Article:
keywords: Australian Poets

  • ARTS AND CULTURE

    Angry poets society

    • Barry Gittins
    • 16 July 2020
    11 Comments

    Identifying the true nature of things, and capturing their horror or charm? Let’s give it a crack. I recognised and recognise still that there are few humans who will ever approach Les Murray's heights of linguistic mastery and vision of life. But one thing I felt I had in common with Les, apart from our shared rustic heritage, was anger.

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  • ARTS AND CULTURE

    Flying sofas in the Great Australian Dystopia

    • Barry Gittins
    • 05 December 2012
    4 Comments

    Hindrance Day was conceived as a means of commemorating the millions of acts of self-indulgence that marked the First Gillard-Abbott war on unAustralians. The concept of two minutes' ignorance was popularly adopted across what was left of the civilised world and became a key ritual of the annual celebrations.

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  • ARTS AND CULTURE

    Poets in wartime

    • Various
    • 24 April 2012
    2 Comments

    O for a day without comrades bloody fallen, lovers in guttural grief, shrieking, sobbing, and mothers in stoic dignity, mantillas drawn tight, our heroic flame, corralled colts brazenly waiting, cruelly snuffed. Have we learned nothing my friend? 

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  • ARTS AND CULTURE

    How poets encounter God

    • Charlotte Clutterbuck
    • 24 March 2009
    2 Comments

    Dawkins would say I am deluded .. in a world unhoused, split between .. those who think they know everything .. those who think they know there is nothing.

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  • Just Words: Australian Authors writing on Justice

    • Staff
    • 05 March 2008

    A distinguished panel will discuss: Can words make Australia a better place? Can writing help to inform a collective national consciousness?

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  • ARTS AND CULTURE

    The art of storytelling

    • Julie Perrin
    • 18 August 2020
    31 Comments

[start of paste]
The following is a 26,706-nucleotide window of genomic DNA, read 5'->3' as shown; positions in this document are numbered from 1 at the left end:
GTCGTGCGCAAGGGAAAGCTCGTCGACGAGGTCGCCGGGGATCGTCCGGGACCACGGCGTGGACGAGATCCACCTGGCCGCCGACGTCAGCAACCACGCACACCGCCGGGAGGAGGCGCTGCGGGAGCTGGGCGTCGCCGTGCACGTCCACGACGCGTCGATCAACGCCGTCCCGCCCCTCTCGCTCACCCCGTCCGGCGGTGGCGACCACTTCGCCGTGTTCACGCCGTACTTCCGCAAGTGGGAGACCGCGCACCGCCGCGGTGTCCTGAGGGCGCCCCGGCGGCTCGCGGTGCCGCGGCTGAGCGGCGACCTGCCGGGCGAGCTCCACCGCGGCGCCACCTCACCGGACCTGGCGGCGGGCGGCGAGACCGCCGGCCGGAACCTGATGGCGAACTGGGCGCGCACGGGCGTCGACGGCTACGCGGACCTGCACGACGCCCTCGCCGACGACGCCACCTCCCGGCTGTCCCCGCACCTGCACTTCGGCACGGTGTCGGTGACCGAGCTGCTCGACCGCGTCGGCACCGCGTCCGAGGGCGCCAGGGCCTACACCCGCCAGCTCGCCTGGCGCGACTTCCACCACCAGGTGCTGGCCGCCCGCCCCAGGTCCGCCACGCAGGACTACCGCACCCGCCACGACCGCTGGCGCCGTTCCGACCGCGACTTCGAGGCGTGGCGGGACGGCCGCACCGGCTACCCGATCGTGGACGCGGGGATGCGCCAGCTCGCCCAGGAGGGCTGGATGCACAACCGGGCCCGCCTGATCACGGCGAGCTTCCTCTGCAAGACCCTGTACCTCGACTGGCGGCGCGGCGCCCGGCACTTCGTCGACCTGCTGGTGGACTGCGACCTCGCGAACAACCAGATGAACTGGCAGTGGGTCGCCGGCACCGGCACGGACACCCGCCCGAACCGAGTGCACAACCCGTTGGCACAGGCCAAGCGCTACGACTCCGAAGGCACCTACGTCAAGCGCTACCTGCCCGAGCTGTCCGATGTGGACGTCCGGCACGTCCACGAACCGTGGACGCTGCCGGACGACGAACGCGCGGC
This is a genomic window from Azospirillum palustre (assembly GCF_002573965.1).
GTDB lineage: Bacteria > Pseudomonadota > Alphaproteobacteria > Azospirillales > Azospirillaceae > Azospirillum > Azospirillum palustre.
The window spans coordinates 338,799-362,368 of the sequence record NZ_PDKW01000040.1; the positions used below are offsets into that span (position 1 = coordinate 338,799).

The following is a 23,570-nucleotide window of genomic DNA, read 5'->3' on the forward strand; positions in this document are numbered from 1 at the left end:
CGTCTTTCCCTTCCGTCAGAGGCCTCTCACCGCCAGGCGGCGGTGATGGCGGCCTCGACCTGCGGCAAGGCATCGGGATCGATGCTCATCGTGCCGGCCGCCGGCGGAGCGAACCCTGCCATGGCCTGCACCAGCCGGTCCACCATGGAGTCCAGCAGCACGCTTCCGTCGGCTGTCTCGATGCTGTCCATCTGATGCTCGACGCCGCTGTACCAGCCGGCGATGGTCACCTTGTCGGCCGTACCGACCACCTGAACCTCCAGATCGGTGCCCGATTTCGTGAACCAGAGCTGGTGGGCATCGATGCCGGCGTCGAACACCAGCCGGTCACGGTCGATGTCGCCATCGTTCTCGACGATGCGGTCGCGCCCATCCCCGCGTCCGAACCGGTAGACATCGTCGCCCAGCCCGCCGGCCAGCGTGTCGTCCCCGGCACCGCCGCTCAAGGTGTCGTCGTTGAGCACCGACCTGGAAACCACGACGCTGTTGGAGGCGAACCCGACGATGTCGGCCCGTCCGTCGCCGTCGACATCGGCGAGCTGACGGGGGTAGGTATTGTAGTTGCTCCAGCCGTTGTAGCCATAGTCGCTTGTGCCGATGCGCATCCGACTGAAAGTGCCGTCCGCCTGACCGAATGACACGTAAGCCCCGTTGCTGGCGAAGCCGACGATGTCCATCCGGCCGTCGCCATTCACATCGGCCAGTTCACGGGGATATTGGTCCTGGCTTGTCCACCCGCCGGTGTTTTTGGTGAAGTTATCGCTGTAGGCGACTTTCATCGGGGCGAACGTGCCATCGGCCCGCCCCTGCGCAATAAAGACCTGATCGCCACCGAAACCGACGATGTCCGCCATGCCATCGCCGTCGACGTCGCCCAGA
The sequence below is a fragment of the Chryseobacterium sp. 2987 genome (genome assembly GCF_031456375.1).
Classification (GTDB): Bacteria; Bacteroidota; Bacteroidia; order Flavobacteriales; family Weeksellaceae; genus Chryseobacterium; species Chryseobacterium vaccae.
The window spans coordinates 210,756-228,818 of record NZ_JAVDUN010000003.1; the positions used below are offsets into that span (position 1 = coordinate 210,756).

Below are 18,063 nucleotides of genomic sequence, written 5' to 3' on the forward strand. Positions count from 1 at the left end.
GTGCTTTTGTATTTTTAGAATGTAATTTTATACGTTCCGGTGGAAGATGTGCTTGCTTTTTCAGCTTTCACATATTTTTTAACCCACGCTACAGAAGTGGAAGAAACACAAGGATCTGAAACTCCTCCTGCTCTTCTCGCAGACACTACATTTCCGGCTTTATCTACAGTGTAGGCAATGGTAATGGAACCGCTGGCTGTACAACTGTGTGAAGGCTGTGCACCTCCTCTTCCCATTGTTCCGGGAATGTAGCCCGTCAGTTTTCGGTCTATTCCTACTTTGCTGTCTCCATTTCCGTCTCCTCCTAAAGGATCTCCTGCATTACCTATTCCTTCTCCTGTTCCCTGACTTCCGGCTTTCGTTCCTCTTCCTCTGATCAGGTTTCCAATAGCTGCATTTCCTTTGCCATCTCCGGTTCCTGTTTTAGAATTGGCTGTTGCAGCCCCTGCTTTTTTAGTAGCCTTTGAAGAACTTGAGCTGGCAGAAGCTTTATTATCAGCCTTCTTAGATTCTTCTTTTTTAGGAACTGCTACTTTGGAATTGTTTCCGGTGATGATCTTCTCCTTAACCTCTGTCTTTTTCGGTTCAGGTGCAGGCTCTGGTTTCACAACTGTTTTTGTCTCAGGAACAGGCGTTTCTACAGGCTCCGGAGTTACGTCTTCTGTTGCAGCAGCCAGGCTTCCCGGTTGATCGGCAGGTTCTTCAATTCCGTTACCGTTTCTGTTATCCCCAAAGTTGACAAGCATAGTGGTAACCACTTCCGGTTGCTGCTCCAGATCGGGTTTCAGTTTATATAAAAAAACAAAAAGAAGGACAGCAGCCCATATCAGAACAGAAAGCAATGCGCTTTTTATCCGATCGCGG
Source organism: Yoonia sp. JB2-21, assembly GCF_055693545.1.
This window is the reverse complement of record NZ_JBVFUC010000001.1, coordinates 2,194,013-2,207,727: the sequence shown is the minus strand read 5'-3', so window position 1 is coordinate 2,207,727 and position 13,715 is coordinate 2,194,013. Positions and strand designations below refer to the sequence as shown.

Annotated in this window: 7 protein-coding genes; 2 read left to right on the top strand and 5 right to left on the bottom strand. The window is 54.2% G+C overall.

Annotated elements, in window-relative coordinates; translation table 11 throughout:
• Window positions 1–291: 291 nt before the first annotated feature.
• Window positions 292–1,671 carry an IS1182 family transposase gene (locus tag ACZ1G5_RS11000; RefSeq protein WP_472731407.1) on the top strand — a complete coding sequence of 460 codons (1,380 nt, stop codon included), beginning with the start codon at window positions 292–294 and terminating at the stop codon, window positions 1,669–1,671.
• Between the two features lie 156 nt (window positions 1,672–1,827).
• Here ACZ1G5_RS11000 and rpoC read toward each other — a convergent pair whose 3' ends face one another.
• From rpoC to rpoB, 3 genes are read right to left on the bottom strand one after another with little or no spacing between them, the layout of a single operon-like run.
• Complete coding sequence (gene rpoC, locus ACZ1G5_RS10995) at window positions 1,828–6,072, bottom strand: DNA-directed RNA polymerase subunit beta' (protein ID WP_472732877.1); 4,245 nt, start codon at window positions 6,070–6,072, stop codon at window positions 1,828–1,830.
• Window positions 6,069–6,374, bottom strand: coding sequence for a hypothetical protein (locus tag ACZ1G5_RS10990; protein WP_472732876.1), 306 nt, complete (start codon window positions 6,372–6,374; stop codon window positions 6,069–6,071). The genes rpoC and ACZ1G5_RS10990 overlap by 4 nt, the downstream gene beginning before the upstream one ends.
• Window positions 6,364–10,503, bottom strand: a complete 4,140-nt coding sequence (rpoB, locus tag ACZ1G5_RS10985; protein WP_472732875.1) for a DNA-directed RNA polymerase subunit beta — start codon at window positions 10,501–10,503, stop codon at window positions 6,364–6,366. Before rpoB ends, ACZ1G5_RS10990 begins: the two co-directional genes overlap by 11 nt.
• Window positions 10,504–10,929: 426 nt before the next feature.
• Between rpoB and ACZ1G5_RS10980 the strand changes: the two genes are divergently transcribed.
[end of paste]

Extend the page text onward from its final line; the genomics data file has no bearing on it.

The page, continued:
The capacity to story our experience is a powerful tool for reflection and understanding. As adults we learn that no story is pure and we are capable of telling ourselves spin, but the shaping of experience into story is the bread and butter of our lives. Narrative, it has been said, is a primary act of mind.

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  • ARTS AND CULTURE

    Everything that ends

    • David Adès
    • 23 June 2020
    2 Comments

    Moment by moment the numbers are rising, tables of the infected and the dead on websites updated every five minutes, the relentless clicking over of lives, like so many fallen leaves in this country.

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  • ARTS AND CULTURE

    That pastoral edge

    • Chris Wallace-Crabbe
    • 02 March 2020
    1 Comment

    From just up here, on the lip of mountain mileage, that pooling river mouth below, half salt but also hill-fresh, could seem a lagoon.  On its low point, surmounting asphalt and breaking waters, sits the verandaed pub, a focus once of holiday shorescape.

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  • ARTS AND CULTURE

    Clive James' poetry of memento mori

    • Philip Harvey
    • 29 November 2019
    12 Comments

    Obituarists sharpened their quills in 2014 when word had it the death of Clive James was imminent. Since then we have witnessed a late flowering of poetry, reviews and articles tinged with mortality that revealed to the last his Twainian flair for journalistic self-promotion, albeit in the internet age. Now the quills are out in earnest.

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  • AUSTRALIA

    Gerard Manley Hopkins on advocacy and pests

    • Andrew Hamilton
    • 25 November 2019
    5 Comments

    Hopkins' words highlight how difficult it is for poets or lesser human beings to focus consistently on the particularity of each human being, let alone of each being in the world. Yet this is a necessary condition for recognising the claim that each person and the world make on us. It is no wonder that we sometimes falter in our commitment.

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  • ARTS AND CULTURE

    The crime scene that is Australia

    • Libby Hart
    • 11 November 2019
    1 Comment

    It's difficult to move in this landscape. Haunted and fragile and tragic, there's no place that is benign. A cursed house, the Greeks might say.

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  • ARTS AND CULTURE

    My mother the Surrealist

    • Michael Sharkey
    • 14 October 2019
    3 Comments

    The voices of two women in the train up to the highlands rise in volume and insistence ... 'Mother, they're not Germans. I said, gerberas, they're all around the farm. Just wait, you'll see them from the window of the lovely room we've set up for your stay. A field of gerberas in full bloom.' 'And are the Germans all in uniforms, then, dear?'

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